Positivity determines happiness, so we are trying something new around here; we are going to view things from a more positive perspective. The news is filled with terrible news and horrible crimes, bad people are everywhere and even our kids are beginning to ask uncomfortable questions about the world. We don’t want to live in denial, but we don’t want to live in depression, either. So, we are going to discuss taxes. Sure, they don’t sound like much fun, but they can be! Especially if you really want to get audited! If you are just dying to prove your personal finance and income to the IRS, you should definitely make sure your 2015 income tax return has each of the following.
Be Extremely Profitable or Extremely Poor
If you are super rich or super poor, the IRS might come after you. Another big red flag is if you claim the Earned Income Credit, which is something that you get if you make less than a certain amount of money and the government pays you for it.
Errors, Errors, Errors
Sure, we all make mistakes. I once made a mistake on my 2010 income tax return that the IRS caught a year ago. I left out a zero from one my 1099s and ended up writing the government a big, fat check for over $2k that month. Super fun! Whether you accidentally spell your name wrong or mistake a few numbers here and there, you are increasing your chances of an audit.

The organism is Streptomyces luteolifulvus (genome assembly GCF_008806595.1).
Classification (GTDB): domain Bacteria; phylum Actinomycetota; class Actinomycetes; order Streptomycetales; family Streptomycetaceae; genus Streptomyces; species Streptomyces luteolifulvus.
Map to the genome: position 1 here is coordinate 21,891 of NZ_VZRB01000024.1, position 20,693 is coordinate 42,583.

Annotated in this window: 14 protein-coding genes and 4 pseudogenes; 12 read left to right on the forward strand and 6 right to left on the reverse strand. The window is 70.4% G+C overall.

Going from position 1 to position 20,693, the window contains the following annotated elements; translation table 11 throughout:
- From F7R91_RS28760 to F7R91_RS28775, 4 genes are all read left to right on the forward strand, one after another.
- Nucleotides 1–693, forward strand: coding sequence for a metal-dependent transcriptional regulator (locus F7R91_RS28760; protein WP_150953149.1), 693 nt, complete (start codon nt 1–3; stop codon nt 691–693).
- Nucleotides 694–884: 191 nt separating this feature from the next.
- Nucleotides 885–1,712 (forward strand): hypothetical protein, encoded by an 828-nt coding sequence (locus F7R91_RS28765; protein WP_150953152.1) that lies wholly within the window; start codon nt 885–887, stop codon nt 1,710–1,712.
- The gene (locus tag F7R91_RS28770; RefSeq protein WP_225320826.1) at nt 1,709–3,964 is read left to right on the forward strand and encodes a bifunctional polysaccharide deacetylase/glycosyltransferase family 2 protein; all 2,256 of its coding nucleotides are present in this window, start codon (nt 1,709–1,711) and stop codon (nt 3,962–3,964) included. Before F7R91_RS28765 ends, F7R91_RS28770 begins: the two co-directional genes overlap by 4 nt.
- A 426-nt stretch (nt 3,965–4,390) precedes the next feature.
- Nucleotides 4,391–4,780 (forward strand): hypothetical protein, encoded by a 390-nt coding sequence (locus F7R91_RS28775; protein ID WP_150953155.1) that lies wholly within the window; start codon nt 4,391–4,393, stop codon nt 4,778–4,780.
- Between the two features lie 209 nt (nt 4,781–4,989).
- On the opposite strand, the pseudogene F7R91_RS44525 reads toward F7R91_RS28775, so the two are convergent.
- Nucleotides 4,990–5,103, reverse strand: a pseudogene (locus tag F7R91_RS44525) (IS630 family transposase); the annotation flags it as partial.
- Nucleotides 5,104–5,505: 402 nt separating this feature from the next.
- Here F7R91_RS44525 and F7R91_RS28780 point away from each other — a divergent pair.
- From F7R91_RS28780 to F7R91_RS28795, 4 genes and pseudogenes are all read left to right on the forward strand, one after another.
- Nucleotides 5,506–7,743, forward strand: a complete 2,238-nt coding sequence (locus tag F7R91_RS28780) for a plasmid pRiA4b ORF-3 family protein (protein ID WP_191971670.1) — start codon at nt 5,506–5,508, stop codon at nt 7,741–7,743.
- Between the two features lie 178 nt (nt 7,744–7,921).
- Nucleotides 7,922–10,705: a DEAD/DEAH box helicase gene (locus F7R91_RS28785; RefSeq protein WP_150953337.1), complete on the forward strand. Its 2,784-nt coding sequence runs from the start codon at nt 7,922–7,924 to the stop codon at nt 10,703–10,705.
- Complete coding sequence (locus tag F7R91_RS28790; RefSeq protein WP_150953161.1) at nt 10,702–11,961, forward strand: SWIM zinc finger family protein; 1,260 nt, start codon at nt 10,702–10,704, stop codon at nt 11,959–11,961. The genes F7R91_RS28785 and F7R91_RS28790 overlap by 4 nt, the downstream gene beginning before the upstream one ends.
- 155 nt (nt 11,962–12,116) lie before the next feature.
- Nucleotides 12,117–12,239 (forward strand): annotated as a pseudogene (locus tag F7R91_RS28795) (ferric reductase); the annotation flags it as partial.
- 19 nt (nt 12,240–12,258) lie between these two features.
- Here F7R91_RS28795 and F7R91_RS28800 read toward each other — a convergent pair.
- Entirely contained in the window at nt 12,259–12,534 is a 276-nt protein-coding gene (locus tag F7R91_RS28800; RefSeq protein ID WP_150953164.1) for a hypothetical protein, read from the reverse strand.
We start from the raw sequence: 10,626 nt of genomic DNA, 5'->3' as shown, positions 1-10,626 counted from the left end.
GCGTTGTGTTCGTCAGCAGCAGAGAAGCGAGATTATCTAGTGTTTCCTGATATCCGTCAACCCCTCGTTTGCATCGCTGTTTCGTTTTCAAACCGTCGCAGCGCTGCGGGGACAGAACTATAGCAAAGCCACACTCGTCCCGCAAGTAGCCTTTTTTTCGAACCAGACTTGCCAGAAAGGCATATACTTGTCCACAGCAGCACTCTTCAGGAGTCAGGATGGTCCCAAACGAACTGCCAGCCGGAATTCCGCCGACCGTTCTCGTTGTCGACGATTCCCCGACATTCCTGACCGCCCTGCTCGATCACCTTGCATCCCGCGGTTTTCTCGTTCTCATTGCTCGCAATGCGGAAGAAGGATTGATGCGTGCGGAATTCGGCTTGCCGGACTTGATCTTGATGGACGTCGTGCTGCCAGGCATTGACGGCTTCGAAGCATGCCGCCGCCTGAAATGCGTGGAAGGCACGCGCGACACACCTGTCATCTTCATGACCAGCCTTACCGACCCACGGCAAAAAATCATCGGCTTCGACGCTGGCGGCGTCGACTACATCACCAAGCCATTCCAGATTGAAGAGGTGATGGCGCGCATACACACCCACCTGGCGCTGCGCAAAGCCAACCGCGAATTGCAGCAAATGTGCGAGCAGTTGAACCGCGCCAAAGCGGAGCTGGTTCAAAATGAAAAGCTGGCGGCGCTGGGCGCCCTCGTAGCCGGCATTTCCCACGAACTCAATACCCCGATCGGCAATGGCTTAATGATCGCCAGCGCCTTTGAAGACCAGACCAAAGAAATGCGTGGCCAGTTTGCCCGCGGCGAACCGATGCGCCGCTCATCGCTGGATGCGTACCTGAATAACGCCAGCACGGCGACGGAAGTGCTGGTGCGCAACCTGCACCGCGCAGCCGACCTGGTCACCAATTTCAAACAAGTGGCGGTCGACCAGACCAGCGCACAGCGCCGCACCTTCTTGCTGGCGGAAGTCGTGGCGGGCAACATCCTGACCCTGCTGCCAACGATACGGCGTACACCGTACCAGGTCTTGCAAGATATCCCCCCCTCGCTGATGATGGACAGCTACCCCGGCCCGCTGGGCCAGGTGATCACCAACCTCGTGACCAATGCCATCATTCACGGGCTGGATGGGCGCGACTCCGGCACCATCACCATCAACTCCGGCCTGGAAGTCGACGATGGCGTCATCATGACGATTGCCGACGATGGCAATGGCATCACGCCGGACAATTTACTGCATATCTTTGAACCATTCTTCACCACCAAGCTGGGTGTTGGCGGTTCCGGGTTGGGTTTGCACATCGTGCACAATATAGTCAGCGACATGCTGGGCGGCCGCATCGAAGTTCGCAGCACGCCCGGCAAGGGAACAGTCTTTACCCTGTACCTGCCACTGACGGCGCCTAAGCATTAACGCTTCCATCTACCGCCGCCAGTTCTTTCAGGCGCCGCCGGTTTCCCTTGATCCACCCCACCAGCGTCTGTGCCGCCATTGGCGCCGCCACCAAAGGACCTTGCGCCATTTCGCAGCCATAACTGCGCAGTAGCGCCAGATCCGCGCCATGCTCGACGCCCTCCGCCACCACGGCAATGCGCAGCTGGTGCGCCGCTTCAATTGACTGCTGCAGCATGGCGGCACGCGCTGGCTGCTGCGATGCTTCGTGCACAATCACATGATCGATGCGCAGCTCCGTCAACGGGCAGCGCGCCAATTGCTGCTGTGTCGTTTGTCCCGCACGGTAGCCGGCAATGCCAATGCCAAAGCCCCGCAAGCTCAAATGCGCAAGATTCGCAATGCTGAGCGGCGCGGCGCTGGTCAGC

Be Your Own Boss
If you are like me, you’re your own boss. It’s a lot of fun to be your own boss, unless your boss is a jerk. It happens; we all have off days. If you want the IRS to come calling, go ahead and quit your day job to become your own boss. Those who file a Schedule C are far more likely to be audited than those who don’t.
Be Very Generous
One thing that my husband and I like to do is be generous with our money. We adopt classes at our kids’ schools, we give a lot to our church, we donate a lot to charities that mean a lot to us. But that’s not good. Most people donate around 3% of their income and that’s about right. We donate more than that, and it looks bad for us since it seems to be a little over-stated. It’s not, but that’s what the IRS likes to think of the generous and giving (they’d rather we be more generous by paying taxes on that money than giving it to charity….after all, there are plenty of people with no job just waiting to cash that refund check and the IRS would prefer we pay for those!).
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